Subscribe to Breaking News emails

You have successfully subscribed to the Breaking News email.

Subscribe today to be the first to to know about breaking news and special reports.

Hope Hicks told House Intelligence Committee she was hacked, sources say

by Jonathan Allen, Mike Memoli and Ken Dilanian /  / Updated 
White House Communications Director Hope Hicks arrives to meet behind closed doors with the House Intelligence Committee on Tuesday.J. Scott Applewhite / AP

Breaking News Emails

Get breaking news alerts and special reports. The news and stories that matter, delivered weekday mornings.

WASHINGTON — A day before she resigned as White House communications director, Hope Hicks told the House Intelligence Committee last week that one of her email accounts was hacked, according to people who were present for her testimony in the panel's Russia probe.

Under relatively routine questioning from Rep. Jim Himes, D-Conn., about her correspondence, Hicks indicated that she could no longer access two accounts: one she used as a member of President Donald Trump's campaign team and the other a personal account, according to four people who spoke on the condition of anonymity because the closed meeting of the Intelligence Committee was supposed to remain private.

Hicks, who portrayed herself as not savvy in matters of technology, told lawmakers that one of the accounts was hacked, according to two sources who were in the room. It is unclear if Hicks was referring to the campaign or the personal account.

Breaking News Emails

Get breaking news alerts and special reports. The news and stories that matter, delivered weekday mornings.

Her assertion of a hack raises the questions of who might have compromised her account, as well as when, why and what information could have been obtained. But there was no indication from any of the sources that those questions were pursued by the committee, which had limited leverage over Hicks because she was appearing voluntarily and was not under a subpoena for her testimony or records.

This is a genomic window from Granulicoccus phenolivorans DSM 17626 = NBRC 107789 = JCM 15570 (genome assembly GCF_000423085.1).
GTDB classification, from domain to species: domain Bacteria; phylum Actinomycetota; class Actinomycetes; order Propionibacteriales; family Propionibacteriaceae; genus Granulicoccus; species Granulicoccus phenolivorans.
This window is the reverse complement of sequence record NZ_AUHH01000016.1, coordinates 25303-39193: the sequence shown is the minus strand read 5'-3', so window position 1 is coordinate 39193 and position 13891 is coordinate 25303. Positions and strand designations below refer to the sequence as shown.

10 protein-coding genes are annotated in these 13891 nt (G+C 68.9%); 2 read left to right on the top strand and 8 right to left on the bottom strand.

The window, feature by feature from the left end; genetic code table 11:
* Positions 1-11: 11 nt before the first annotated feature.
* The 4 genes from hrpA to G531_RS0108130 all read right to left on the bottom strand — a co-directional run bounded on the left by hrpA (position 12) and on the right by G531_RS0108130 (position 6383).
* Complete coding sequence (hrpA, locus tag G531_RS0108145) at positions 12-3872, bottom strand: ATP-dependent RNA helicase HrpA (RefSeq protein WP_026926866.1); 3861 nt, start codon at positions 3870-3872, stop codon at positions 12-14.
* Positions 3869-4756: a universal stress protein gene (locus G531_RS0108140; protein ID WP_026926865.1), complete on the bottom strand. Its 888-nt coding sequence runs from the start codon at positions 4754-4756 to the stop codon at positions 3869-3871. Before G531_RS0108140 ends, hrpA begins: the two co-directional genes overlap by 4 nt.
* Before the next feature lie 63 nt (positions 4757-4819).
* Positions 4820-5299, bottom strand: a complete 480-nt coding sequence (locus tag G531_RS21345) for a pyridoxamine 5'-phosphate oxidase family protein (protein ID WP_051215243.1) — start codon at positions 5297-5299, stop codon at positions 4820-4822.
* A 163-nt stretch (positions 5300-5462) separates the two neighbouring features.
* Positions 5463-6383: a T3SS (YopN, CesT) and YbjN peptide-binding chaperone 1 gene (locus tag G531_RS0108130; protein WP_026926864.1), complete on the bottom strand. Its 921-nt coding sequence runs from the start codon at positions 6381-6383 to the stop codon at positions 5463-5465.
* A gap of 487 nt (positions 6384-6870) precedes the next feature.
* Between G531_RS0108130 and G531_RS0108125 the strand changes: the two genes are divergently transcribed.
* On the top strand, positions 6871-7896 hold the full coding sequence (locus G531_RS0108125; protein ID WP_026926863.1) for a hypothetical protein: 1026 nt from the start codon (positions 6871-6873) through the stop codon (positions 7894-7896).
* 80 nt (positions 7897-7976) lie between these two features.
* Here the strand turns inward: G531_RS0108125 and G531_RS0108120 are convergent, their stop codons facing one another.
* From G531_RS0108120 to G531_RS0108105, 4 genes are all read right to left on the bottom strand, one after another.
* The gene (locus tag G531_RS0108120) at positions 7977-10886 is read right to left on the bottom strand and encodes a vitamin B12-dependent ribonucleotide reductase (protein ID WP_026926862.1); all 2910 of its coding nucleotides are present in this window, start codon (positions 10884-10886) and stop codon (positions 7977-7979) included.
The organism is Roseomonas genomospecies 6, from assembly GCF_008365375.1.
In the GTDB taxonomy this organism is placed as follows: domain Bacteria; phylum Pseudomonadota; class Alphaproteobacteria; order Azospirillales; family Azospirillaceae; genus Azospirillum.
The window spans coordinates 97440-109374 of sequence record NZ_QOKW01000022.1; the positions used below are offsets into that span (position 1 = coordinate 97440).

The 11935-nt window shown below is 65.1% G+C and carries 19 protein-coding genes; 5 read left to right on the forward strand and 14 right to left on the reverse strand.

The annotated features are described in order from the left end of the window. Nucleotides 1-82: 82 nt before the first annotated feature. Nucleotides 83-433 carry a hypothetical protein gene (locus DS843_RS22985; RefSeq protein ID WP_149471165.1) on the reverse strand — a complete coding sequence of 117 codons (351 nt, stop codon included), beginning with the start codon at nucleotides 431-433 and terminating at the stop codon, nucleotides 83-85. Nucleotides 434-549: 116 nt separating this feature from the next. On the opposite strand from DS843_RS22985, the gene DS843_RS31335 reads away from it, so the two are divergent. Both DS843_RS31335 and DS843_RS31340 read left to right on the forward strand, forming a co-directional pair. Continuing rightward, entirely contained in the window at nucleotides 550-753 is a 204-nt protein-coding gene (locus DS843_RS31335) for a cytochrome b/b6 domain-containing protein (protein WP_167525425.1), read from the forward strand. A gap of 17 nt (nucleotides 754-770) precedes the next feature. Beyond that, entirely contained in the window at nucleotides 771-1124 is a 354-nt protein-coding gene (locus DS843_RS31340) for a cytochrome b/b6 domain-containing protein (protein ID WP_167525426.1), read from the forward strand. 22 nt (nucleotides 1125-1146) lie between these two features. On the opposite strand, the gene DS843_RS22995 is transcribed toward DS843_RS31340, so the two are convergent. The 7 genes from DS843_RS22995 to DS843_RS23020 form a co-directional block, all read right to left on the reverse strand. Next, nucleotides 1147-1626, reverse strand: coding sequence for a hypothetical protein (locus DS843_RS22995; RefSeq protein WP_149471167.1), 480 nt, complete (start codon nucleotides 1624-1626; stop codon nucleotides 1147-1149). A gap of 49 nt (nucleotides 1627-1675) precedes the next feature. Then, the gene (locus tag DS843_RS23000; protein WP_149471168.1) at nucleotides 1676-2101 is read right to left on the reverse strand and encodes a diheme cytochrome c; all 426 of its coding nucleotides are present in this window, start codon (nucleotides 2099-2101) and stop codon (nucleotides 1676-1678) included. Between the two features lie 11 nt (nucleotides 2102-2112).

It is standard practice for lawmakers to ask witnesses about phone numbers and email accounts. But it is uncommon, according to people familiar with the committee process, for a witness to tell lawmakers that he or she no longer has access to past accounts.

Hicks' correspondence — and that of others who worked on the Trump campaign — has been a subject of interest for special counsel Robert Mueller, who is running the investigation into possible collusion between the Trump campaign and Russia, as well as possible obstruction of justice by Trump associates. Mueller recently sent a subpoena to former Trump aide Sam Nunberg ordering Nunberg to turn over documents relating in any way to 10 current and former Trump associates, including Hicks.

Hicks is a key player in the Trump orbit, being one of his earliest campaign aides and until last week a senior White House official who sat just outside the Oval Office. The White House did not respond to a request for comment about her testimony.

Corey Lewandowski, a former Trump campaign manager, is scheduled to appear before the committee on Thursday.

Breaking News Emails

Get breaking news alerts and special reports. The news and stories that matter, delivered weekday mornings.
MORE FROM news

Have feedback?

How likely are you to recommend nbcnews.com to a friend or colleague?

0 = Very unlikely
10 = Very likely
Please select answer

Is your feedback about:

Please select answer

Thank you!

Your feedback has been sent out. Please enjoy more of our content.

We appreciate your help making nbcnews.com a better place.